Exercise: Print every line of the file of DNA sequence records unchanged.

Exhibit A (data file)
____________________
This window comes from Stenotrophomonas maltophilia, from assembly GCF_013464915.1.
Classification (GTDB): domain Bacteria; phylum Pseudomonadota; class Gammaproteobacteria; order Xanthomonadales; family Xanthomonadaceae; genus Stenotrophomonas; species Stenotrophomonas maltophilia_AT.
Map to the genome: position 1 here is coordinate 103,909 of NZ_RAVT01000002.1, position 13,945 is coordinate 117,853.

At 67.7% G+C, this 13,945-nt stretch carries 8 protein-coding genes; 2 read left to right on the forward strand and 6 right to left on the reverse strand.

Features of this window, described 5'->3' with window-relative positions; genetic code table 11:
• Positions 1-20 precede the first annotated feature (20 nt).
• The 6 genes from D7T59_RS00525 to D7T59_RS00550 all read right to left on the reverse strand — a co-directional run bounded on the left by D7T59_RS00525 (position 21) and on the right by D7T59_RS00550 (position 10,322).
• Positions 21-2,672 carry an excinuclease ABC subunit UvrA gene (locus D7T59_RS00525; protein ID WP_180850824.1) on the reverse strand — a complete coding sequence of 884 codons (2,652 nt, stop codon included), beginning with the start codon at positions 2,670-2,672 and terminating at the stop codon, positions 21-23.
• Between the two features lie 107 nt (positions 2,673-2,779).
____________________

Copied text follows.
This window comes from Stenotrophomonas maltophilia, from assembly GCF_013464915.1.
Classification (GTDB): domain Bacteria; phylum Pseudomonadota; class Gammaproteobacteria; order Xanthomonadales; family Xanthomonadaceae; genus Stenotrophomonas; species Stenotrophomonas maltophilia_AT.
Map to the genome: position 1 here is coordinate 103,909 of NZ_RAVT01000002.1, position 13,945 is coordinate 117,853.

At 67.7% G+C, this 13,945-nt stretch carries 8 protein-coding genes; 2 read left to right on the forward strand and 6 right to left on the reverse strand.

Features of this window, described 5'->3' with window-relative positions; genetic code table 11:
• Positions 1-20 precede the first annotated feature (20 nt).
• The 6 genes from D7T59_RS00525 to D7T59_RS00550 all read right to left on the reverse strand — a co-directional run bounded on the left by D7T59_RS00525 (position 21) and on the right by D7T59_RS00550 (position 10,322).
• Positions 21-2,672 carry an excinuclease ABC subunit UvrA gene (locus D7T59_RS00525; protein ID WP_180850824.1) on the reverse strand — a complete coding sequence of 884 codons (2,652 nt, stop codon included), beginning with the start codon at positions 2,670-2,672 and terminating at the stop codon, positions 21-23.
• Between the two features lie 107 nt (positions 2,673-2,779).